As 2018 moves into the rear view mirror, 2019 promises to be a consequential year for broadcasters. In accordance with a Pillsbury holiday tradition that goes back farther than any of us can remember, earlier this month we published our annual calendar of upcoming regulatory deadlines for broadcasters–a compendium of the currently “known knowns” of 2019 (this year’s edition being innovatively titled, for the first time ever, the 2019 Broadcasters’ Calendar). It’s chock-full of dates and deadlines affecting TV and radio in the coming year, and cross-references some of our other Advisories to help stations meet their regulatory obligations in the year ahead.
Of course, 2019 will also bring some currently “known unknowns” into focus, with one of the biggest being the FCC’s recently-launched 2018 Quadrennial Review of its media ownership rules–a proceeding that could well alter the broadcast landscape when it reaches completion.
But as broadcasters look ahead to 2019, pondering both the knowns and unknowns of the coming year, they can at least recount with the confidence of hindsight what rule changes 2018 dropped into their regulatory stocking, right? Perhaps not. In a year when deregulatory changes were announced at a steady pace, some broadcasters have become confused as to whether a particular rule change was just proposed, voted on, or has actually gone into effect.
So as we prepare for 2019, let’s take a quick refresher on the changes to the FCC’s Rules 2018 brought, and what’s still to come in 2019:
- Myth: In 2018, the FCC eliminated the requirement that stations file copies of contracts like TV network affiliations, articles of incorporation, bylaws, options, etc. with the FCC.
- Fact: While the FCC voted in 2018 to eliminate the paper filing of certain contracts, the process for implementing that change has not yet been completed. As a result, the rule remains in effect, and stations must continue to file such contracts in paper form at the FCC until January 22, 2019. Also, while paper copies of these contracts need no longer be filed after that date, stations must still either upload them to their online public file or upload a list of such contracts to the online public file and promptly make copies available to those requesting them. Check out our CommLawCenter article on this topic.
- Myth: Broadcasters have been relieved of the need to post a copy of their license at their transmission facility.
- Fact: Not yet! Even though the FCC voted to eliminate the posting requirement in December 2018, the rule change won’t go into effect until after it has been published in the Federal Register. As a result, this “2018 rule change” also won’t go into effect until sometime in 2019.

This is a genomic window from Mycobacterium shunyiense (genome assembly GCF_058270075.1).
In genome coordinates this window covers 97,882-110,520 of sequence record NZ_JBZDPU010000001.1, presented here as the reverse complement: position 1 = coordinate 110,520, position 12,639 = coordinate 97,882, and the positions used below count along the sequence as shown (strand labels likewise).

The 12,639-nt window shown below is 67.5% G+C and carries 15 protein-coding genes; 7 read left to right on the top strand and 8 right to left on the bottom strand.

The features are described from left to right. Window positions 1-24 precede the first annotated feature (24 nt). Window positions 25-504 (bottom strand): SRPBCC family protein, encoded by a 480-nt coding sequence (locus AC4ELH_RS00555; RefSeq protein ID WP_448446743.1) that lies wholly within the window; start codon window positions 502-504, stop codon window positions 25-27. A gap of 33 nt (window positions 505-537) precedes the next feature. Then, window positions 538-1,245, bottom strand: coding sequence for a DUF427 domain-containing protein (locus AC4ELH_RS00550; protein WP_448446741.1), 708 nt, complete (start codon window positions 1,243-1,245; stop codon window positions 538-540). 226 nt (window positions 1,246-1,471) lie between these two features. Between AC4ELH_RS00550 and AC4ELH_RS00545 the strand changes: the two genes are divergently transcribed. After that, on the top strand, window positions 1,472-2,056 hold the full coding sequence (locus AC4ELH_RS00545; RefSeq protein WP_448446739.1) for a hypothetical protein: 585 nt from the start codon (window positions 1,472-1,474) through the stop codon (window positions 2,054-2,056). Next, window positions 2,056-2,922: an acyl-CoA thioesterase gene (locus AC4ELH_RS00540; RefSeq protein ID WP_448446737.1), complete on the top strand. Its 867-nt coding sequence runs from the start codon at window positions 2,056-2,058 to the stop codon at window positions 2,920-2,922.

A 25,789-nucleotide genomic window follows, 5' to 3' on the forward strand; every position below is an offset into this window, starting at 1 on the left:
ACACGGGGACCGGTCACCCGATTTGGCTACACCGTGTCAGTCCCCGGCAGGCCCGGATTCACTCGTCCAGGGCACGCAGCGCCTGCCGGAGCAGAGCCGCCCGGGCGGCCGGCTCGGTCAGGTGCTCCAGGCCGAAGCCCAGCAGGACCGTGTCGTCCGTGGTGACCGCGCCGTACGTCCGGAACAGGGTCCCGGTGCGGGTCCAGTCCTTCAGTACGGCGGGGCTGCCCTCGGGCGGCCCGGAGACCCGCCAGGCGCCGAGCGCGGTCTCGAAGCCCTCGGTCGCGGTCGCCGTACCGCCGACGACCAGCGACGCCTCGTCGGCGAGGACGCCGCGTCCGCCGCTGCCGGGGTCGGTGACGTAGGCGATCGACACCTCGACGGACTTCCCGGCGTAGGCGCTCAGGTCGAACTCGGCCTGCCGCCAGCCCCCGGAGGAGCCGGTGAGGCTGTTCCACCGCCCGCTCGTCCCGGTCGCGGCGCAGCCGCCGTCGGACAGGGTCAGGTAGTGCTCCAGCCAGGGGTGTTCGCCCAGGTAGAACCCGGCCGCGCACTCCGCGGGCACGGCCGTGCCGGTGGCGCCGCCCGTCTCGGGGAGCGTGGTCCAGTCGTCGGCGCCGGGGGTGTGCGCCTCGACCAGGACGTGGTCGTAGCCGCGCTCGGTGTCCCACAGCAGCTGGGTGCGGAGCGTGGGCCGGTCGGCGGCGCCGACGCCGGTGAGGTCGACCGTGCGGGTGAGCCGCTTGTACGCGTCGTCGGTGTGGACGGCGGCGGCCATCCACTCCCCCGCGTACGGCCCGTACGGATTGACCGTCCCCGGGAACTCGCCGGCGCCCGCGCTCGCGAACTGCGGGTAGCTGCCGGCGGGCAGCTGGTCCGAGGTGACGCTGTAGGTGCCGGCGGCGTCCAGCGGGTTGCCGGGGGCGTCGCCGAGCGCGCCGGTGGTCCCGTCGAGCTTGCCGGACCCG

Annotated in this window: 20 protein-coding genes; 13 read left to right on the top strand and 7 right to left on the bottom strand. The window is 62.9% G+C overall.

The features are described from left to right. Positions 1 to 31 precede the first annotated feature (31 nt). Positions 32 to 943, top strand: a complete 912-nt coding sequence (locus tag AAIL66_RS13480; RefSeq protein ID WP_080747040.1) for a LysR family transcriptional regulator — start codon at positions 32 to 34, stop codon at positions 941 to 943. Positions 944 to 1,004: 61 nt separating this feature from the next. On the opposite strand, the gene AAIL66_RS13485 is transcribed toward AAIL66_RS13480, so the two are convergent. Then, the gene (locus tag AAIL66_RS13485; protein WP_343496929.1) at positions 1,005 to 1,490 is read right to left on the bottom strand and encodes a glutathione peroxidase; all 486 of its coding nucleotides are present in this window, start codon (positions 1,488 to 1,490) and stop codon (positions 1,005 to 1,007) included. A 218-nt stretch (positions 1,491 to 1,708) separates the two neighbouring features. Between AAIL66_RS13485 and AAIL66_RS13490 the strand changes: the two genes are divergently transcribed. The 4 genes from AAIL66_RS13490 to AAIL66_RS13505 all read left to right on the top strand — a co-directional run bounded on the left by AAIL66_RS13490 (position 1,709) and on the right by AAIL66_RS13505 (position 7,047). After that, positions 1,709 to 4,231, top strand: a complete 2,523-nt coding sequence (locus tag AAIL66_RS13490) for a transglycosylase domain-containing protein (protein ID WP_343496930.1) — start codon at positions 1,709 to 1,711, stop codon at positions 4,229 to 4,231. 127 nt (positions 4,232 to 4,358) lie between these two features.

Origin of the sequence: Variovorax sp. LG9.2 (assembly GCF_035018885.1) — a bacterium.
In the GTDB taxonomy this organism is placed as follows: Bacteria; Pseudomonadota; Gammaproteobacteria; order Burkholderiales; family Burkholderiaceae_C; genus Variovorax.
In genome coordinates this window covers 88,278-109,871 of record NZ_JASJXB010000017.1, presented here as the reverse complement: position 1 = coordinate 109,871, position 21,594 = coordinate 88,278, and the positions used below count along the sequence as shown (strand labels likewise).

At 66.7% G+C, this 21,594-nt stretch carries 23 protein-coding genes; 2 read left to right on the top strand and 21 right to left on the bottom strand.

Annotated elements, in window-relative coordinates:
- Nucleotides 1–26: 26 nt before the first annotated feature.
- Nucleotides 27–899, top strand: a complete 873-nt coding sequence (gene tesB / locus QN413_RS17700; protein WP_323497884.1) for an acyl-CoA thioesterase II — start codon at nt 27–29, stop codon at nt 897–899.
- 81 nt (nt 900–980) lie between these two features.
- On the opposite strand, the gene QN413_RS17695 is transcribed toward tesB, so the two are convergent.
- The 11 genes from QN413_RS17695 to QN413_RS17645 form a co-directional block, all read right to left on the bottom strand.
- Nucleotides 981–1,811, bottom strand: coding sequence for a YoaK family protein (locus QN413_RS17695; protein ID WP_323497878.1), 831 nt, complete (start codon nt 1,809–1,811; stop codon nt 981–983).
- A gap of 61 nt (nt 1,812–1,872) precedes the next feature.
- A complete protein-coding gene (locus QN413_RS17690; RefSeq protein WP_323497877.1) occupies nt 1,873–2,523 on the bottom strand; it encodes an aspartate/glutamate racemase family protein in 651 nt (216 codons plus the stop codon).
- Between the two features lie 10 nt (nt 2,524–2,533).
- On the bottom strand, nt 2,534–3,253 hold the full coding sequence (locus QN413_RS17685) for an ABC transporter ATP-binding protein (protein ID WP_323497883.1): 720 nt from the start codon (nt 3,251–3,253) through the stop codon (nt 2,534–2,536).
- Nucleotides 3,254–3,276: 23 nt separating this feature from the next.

- Myth: Since all stations were required to file their biennial ownership reports in 2018, that means no more biennial ownership reports until 2020, right?
- Fact: Unfortunately not the case. The biennial ownership reports filed in 2018 reported station ownership as of October 1, 2017. That filing deadline was extended from December 1, 2017 to March 2, 2018 due to the merging of the filing deadlines for all commercial and noncommercial stations, as well as delays in bringing the FCC’s new ownership report filing system online. As a result, the next batch of biennial ownership reports are due December 1, 2019, and must report station ownership as it exists on October 1, 2019.
- Myth: In 2019, the FCC will reimburse LPTV, TV translator, and FM broadcast stations for all their costs incurred as a result of the TV spectrum repack.
- Fact: A partial Yes. In March 2018, Congress passed legislation allocating more repack reimbursement funds and expanding the list of entities eligible for reimbursement to include these types of facilities. However, in its August Notice of Proposed Rulemaking, the FCC noted that Congress had limiting eligibility for LPTV stations to those that were licensed and operating for nine of the twelve months prior to April 13, 2017. The FCC also proposed reimbursing FM radio stations on a sliding scale based on the length of their time off-air, with only those stations off for more than thirty days entitled to 100% reimbursement. All in all, certain stations may be on their way to receiving reimbursements, but who will be reimbursed and for how much (and in what order of priority) remains to be determined in 2019. For more, check out our CommLawCenter article on this topic.
- Myth: In 2019, CommLawCenter will be the place to go for up-to-date news and analysis in the world of communications law and business.
- Fact: Actually, this one is true! Best wishes to all for a New Year that holds few unpleasant regulatory surprises. Keeping the 2019 Broadcasters’ Calendar close at hand will go a long way in achieving that result.